This column was originally published on the Real Estate News Exchange (Renx.ca).
An important decision from the Ontario Superior Court of Justice has affirmed two important principles: (1) Pre-construction assets should only be transferred when the builder’s consent is obtained; and (2) Parties should never lose sight of the obligation to act in good faith when buying and selling real estate assets.
Last year, in Wastech Services Ltd. v. Greater Vancouver Sewerage and Drainage District, the Supreme Court of Canada affirmed the obligation to act in good faith when it comes to performing contracts (please see my column on this issue).
Now, over a year later, the issue has again come up, where a buyer of a pre-construction property agreed to transfer the property to one set of buyers, and then substituted a different buyer without consent. The Ontario Superior Court held that this was bad faith dealing and did not allow the assignment.
More recently, in Chandran et al v. Pannu et al., a buyer entered into an agreement of purchase and sale with a builder in October 2020 for the purchase of a pre-construction asset. The deal was set to close in September 2021.
The agreement explicitly stated that if the purchaser wanted to assign his interest in the agreement, the builder’s consent was required and an assignment fee was payable.
In March 2021, before the construction was complete, the purchaser assigned his interest in the agreement to two other joint purchasers without requesting the builder’s consent, as required.
The new purchasers accepted the assignment, executed an amended agreement of purchase and sale and paid a deposit to the original purchaser. The construction of the property was stalled a number of times due to construction delays and other unforeseen issues caused by the COVID-19 pandemic. The closing date was extended to November 2021.
After the amended agreement of purchase and sale was executed, the value of the property increased considerably. By March 2022 it had nearly doubled from the original purchase amount.
Before the closing date, the joint purchasers requested confirmation on multiple occasions that the builder’s consent was obtained, as required. The original purchaser ignored the requests and later amended the original agreement of purchase and sale with the builder and substituted his realtor’s wife as the purchaser.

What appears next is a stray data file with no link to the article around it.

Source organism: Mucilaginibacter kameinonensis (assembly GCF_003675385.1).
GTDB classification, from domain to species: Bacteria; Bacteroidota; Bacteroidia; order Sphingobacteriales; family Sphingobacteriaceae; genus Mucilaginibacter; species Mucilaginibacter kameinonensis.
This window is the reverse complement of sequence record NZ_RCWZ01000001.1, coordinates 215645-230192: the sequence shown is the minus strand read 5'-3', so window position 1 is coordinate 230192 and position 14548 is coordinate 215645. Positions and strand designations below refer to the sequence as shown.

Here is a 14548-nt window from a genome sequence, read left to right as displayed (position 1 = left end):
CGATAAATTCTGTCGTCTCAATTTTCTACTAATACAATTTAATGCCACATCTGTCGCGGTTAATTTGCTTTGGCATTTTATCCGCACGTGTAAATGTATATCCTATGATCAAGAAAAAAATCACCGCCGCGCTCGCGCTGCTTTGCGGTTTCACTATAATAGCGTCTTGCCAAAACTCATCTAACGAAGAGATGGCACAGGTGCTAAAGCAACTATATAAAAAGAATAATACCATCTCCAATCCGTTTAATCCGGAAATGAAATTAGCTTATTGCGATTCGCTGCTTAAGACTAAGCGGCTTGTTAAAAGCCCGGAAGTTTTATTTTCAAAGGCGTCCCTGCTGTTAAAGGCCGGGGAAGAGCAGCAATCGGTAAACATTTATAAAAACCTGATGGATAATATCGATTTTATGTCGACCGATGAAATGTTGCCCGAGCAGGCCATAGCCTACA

The joint purchasers’ consent was not obtained before the agreement was amended and assigned to the new buyer.
The transaction closed in December 2021 and the new buyer became the owner of the property.
The joint purchasers commenced a court action against the original purchaser. They took the position that they were unfairly deprived of the opportunity to purchase the property and that the original purchaser breached a duty of good faith to them by not obtaining the builder’s consent.
In response, the original purchaser argued that, because the builder had not consented to the assignment of the agreement, he was free to sell the property to the other purchaser.
The court sided with the joint purchasers and held that the original purchaser breached the agreement by failing to obtain the builder’s consent. It was also held that the agreement was breached a second time when it was assigned to the new buyer.
Additionally, it was held that the new purchaser accepted the agreement knowing it was a breach of the deal which was made with the joint purchasers.
In the end, the new purchaser was ordered to transfer the property to the joint purchasers, in accordance with the assignment agreement.
This decision serves as a reminder that courts will not tolerate parties acting in bad faith and trying to escape clear terms of agreements to buy and sell real estate assets. This principle also applies to obtaining a builder’s consent when this is required by the subject agreement.
About the Author:
Daniel Waldman is Of Counsel in the firm’s Toronto office. He has a broad commercial litigation practice with an emphasis on real property litigation, including commercial leasing, commercial real estate, construction law, and debt collection. Daniel can be reached at 416-644-2838 or email@example.com. To read his full bio, please click here.